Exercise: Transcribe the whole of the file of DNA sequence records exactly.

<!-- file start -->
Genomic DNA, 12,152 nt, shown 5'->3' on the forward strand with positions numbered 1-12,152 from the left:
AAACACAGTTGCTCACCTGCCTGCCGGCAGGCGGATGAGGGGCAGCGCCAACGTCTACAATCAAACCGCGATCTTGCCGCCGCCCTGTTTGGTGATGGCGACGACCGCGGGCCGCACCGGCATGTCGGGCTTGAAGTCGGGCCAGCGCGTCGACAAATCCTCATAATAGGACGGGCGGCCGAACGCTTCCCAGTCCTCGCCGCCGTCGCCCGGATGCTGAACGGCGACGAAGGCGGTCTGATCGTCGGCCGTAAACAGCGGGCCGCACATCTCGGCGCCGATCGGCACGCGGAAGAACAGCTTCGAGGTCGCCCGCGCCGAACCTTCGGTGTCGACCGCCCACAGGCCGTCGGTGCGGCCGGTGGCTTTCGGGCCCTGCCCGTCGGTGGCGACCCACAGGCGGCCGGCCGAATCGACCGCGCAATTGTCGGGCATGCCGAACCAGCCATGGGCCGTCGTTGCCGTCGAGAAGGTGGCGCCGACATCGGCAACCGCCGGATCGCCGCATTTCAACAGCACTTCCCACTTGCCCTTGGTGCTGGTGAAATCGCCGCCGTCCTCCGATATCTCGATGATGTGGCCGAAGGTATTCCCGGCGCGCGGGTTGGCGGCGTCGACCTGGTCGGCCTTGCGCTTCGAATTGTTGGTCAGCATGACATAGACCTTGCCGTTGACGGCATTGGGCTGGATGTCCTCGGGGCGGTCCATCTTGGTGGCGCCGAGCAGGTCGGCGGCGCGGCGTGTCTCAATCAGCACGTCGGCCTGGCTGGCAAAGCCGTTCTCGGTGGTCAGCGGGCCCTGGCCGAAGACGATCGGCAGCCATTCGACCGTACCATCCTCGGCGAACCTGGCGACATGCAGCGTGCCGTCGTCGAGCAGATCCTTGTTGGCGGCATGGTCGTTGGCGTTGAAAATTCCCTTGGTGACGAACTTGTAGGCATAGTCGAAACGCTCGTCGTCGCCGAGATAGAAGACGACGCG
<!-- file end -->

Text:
Genomic DNA, 12,152 nt, shown 5'->3' on the forward strand with positions numbered 1-12,152 from the left:
AAACACAGTTGCTCACCTGCCTGCCGGCAGGCGGATGAGGGGCAGCGCCAACGTCTACAATCAAACCGCGATCTTGCCGCCGCCCTGTTTGGTGATGGCGACGACCGCGGGCCGCACCGGCATGTCGGGCTTGAAGTCGGGCCAGCGCGTCGACAAATCCTCATAATAGGACGGGCGGCCGAACGCTTCCCAGTCCTCGCCGCCGTCGCCCGGATGCTGAACGGCGACGAAGGCGGTCTGATCGTCGGCCGTAAACAGCGGGCCGCACATCTCGGCGCCGATCGGCACGCGGAAGAACAGCTTCGAGGTCGCCCGCGCCGAACCTTCGGTGTCGACCGCCCACAGGCCGTCGGTGCGGCCGGTGGCTTTCGGGCCCTGCCCGTCGGTGGCGACCCACAGGCGGCCGGCCGAATCGACCGCGCAATTGTCGGGCATGCCGAACCAGCCATGGGCCGTCGTTGCCGTCGAGAAGGTGGCGCCGACATCGGCAACCGCCGGATCGCCGCATTTCAACAGCACTTCCCACTTGCCCTTGGTGCTGGTGAAATCGCCGCCGTCCTCCGATATCTCGATGATGTGGCCGAAGGTATTCCCGGCGCGCGGGTTGGCGGCGTCGACCTGGTCGGCCTTGCGCTTCGAATTGTTGGTCAGCATGACATAGACCTTGCCGTTGACGGCATTGGGCTGGATGTCCTCGGGGCGGTCCATCTTGGTGGCGCCGAGCAGGTCGGCGGCGCGGCGTGTCTCAATCAGCACGTCGGCCTGGCTGGCAAAGCCGTTCTCGGTGGTCAGCGGGCCCTGGCCGAAGACGATCGGCAGCCATTCGACCGTACCATCCTCGGCGAACCTGGCGACATGCAGCGTGCCGTCGTCGAGCAGATCCTTGTTGGCGGCATGGTCGTTGGCGTTGAAAATTCCCTTGGTGACGAACTTGTAGGCATAGTCGAAACGCTCGTCGTCGCCGAGATAGAAGACGACGCG